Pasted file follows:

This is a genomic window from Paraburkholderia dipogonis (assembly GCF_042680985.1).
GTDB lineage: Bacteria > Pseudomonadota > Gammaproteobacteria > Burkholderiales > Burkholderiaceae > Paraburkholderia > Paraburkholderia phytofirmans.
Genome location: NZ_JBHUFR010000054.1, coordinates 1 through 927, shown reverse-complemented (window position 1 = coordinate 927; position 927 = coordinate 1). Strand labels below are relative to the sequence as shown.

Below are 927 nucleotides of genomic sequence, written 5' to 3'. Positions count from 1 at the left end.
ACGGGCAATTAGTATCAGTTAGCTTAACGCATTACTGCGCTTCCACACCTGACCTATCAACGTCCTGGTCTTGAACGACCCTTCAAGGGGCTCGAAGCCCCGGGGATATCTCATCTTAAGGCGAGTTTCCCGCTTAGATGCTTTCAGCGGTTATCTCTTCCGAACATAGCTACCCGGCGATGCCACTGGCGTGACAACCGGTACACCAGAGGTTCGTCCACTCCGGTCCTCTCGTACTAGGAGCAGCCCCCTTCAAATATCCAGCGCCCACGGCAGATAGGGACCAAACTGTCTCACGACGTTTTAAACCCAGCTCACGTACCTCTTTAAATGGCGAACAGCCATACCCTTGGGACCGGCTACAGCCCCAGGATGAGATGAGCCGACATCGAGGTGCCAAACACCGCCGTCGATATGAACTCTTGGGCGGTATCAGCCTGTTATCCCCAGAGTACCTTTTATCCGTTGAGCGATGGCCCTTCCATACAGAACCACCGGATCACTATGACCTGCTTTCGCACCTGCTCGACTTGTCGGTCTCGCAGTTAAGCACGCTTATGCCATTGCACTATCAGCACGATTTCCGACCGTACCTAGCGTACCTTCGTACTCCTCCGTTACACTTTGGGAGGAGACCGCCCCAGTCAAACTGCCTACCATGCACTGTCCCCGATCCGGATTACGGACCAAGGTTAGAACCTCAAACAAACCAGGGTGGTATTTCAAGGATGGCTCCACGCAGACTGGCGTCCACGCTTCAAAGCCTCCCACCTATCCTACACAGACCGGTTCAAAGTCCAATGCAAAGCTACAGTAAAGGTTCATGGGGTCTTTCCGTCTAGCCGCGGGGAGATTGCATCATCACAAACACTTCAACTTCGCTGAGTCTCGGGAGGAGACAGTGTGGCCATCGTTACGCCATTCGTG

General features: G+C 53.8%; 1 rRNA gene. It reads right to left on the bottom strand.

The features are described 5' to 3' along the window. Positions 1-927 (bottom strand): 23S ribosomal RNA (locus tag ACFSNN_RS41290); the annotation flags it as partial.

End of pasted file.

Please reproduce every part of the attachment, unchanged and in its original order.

This is a genomic window from Paraburkholderia dipogonis (assembly GCF_042680985.1).
GTDB lineage: Bacteria > Pseudomonadota > Gammaproteobacteria > Burkholderiales > Burkholderiaceae > Paraburkholderia > Paraburkholderia phytofirmans.
Genome location: NZ_JBHUFR010000054.1, coordinates 1 through 927, shown reverse-complemented (window position 1 = coordinate 927; position 927 = coordinate 1). Strand labels below are relative to the sequence as shown.

Below are 927 nucleotides of genomic sequence, written 5' to 3'. Positions count from 1 at the left end.
ACGGGCAATTAGTATCAGTTAGCTTAACGCATTACTGCGCTTCCACACCTGACCTATCAACGTCCTGGTCTTGAACGACCCTTCAAGGGGCTCGAAGCCCCGGGGATATCTCATCTTAAGGCGAGTTTCCCGCTTAGATGCTTTCAGCGGTTATCTCTTCCGAACATAGCTACCCGGCGATGCCACTGGCGTGACAACCGGTACACCAGAGGTTCGTCCACTCCGGTCCTCTCGTACTAGGAGCAGCCCCCTTCAAATATCCAGCGCCCACGGCAGATAGGGACCAAACTGTCTCACGACGTTTTAAACCCAGCTCACGTACCTCTTTAAATGGCGAACAGCCATACCCTTGGGACCGGCTACAGCCCCAGGATGAGATGAGCCGACATCGAGGTGCCAAACACCGCCGTCGATATGAACTCTTGGGCGGTATCAGCCTGTTATCCCCAGAGTACCTTTTATCCGTTGAGCGATGGCCCTTCCATACAGAACCACCGGATCACTATGACCTGCTTTCGCACCTGCTCGACTTGTCGGTCTCGCAGTTAAGCACGCTTATGCCATTGCACTATCAGCACGATTTCCGACCGTACCTAGCGTACCTTCGTACTCCTCCGTTACACTTTGGGAGGAGACCGCCCCAGTCAAACTGCCTACCATGCACTGTCCCCGATCCGGATTACGGACCAAGGTTAGAACCTCAAACAAACCAGGGTGGTATTTCAAGGATGGCTCCACGCAGACTGGCGTCCACGCTTCAAAGCCTCCCACCTATCCTACACAGACCGGTTCAAAGTCCAATGCAAAGCTACAGTAAAGGTTCATGGGGTCTTTCCGTCTAGCCGCGGGGAGATTGCATCATCACAAACACTTCAACTTCGCTGAGTCTCGGGAGGAGACAGTGTGGCCATCGTTACGCCATTCGTG

General features: G+C 53.8%; 1 rRNA gene. It reads right to left on the bottom strand.

The features are described 5' to 3' along the window. Positions 1-927 (bottom strand): 23S ribosomal RNA (locus tag ACFSNN_RS41290); the annotation flags it as partial.